Holme Pierrepont is a hamlet and civil parish located 5 miles south of the city of Nottingham in Nottinghamshire, England. It is in the Gamston ward of the Rushcliffe local authority in the East Midlands region; the population of the civil parish as at the 2011 Census was 528. The word "Holme" comes from the Old English and Old Norse words for a small island or low-lying land by a river. "Pierrepont" is French for "Stone Bridge", is the surname of an Anglo-Norman family that once held the manor. The National Water Sports Centre offers some of the most comprehensive water sports facilities in the world, it was purpose-built to facilitate the training of elite athletes and the holding of National and International competitions in the disciplines of rowing and both white water and placid water kayaking/canoeing, although it is used to run many other activities. The Centre is set in 270 acres of country park and boasts a 2000 m Regatta Lake, White Water Slalom Course and Water Skiing Lagoon; the National Water Sports Centre is owned by Nottinghamshire County Council and leased to Sport England.
As part of the re-profiling of National Centres, Sport England did not continue to fund the National Water Sports Centre after its management contract ended in 2009. Holme Pierrepont Hall is a Grade; the hall was built by Sir William Pierrepont around 1500, inhabited by subsequent generations of the Pierrepont family. There is evidence that Holme Pierrepont was settled by farming communities at least as long ago as the Neolithic era. Archaeological remains from the Bronze Age, Iron Age and Roman period have been found in the parish; the main historic features of Holme Pierrepont are the Church of St Edmund and Holme Pierrepont Hall. 1086 – the place comprised a mill, 80 acres of meadow, was worth £6. 1257 – Sir Henry Pierrepont marries Annora de Manvers, heir to Holme, the name Pierrepont becomes attached to the hamlet 1628 – Sir Robert Pierrepont created Earl of Kingston-upon-Hull by King Charles I 1715 – Evelyn Pierrepont created Duke of Kingston-upon-Hull by King George I 1940 – Holme Pierrepoint Estate broken up and sold.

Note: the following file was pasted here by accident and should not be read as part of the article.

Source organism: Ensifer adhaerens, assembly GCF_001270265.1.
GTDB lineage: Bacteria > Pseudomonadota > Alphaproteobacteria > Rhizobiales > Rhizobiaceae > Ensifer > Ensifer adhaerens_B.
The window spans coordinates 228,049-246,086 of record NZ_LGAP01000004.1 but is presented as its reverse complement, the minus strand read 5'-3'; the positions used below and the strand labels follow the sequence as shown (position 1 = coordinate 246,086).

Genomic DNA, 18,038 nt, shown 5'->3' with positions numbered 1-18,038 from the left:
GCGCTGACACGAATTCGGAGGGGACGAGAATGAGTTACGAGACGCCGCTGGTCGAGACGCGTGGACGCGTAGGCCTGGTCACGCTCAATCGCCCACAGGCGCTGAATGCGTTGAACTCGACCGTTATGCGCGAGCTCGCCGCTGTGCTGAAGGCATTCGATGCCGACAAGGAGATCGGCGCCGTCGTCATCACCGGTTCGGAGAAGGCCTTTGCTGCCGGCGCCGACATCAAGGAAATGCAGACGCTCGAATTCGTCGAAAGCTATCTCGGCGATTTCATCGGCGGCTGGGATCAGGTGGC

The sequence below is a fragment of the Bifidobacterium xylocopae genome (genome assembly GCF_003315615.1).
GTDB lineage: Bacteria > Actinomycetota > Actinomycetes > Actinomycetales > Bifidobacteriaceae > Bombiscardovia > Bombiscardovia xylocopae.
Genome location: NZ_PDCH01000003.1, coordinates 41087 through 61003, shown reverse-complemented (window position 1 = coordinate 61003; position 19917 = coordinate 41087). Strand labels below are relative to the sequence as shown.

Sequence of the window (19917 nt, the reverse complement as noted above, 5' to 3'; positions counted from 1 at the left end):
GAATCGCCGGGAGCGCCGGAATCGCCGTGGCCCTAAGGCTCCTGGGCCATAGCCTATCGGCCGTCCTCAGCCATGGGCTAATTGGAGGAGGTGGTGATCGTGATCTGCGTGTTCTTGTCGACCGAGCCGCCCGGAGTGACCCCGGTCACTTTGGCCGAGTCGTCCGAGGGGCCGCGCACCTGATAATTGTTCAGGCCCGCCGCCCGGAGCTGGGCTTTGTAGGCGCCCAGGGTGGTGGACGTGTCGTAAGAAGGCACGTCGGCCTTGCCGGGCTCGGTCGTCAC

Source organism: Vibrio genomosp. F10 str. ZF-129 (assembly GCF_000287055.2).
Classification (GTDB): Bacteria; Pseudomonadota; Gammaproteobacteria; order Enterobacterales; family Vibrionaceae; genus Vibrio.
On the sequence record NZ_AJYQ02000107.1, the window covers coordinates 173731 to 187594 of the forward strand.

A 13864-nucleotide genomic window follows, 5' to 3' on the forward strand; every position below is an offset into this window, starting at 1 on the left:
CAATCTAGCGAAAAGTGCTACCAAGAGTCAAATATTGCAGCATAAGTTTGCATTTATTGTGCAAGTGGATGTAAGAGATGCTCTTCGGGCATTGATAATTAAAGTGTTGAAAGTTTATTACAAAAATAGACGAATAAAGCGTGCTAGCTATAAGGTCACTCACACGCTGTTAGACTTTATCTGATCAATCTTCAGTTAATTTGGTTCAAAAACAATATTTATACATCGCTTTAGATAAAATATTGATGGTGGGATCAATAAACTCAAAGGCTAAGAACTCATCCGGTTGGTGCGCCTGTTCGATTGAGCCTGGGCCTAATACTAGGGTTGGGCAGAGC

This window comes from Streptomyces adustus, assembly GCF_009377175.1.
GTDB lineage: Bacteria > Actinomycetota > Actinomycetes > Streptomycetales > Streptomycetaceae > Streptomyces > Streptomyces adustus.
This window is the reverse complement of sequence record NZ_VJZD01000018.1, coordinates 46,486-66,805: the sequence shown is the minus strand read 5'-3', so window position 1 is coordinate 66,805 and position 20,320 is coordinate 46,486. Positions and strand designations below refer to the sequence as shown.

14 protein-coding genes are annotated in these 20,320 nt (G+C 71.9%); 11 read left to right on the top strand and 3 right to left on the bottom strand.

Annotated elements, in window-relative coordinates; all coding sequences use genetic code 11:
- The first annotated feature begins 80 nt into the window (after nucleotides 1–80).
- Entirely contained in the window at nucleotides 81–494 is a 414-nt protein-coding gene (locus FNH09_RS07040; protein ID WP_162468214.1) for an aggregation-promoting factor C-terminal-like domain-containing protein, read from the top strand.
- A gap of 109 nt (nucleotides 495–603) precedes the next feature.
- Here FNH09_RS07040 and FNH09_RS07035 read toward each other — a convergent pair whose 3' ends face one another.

Nearby places include: Bassingfield Gamston Adbolton Radcliffe on Trent West Bridgford Colwick Nottingham Holme Pierrepont has only one bus service which terminates at the Holme Pierrepont National Watersports Centre which only runs on Sundays and Bank Holidays, is run by Nottingham City Transport. Holme Pierrepont & Gamston Parish Council website History of Holme Pierrepont
Belvoir High School
Belvoir High School, now known as The Priory Belvoir Academy, is a mixed secondary school located in Bottesford in the English county of Leicestershire. The school also operated Melton Vale Post 16 Centre in Melton Mowbray. A middle school, Belvoir High School changed its intake in 2008 and became a secondary school for pupils aged 11 to 16, it was converted as part of the Belvoir and Melton Academy Trust. In 2017, the Belvoir and Melton Academy Trust was discontinued and the Belvoir High School became part of The Priory Federation of Academies Trust; as of 2018, the school's most recent Ofsted inspection was in 2015, the judgement was Good. Melton Vale Post 16 Centre is a sixth form centre located in Melton Mowbray in Leicestershire. From 2012 to 2017 it was part of the Melton Academy Trust. In 2017 it became part of the Nova Academy Trust; as of 2018, the centre's most recent Ofsted inspection was in 2015, the judgement was Outstanding. Robert Harris, novelist Sean Lamont, rugby player Belvoir High School official website Melton Vale Post 16 Centre official website Bottesford Living History: Schools The Priory Federation of Academies Trust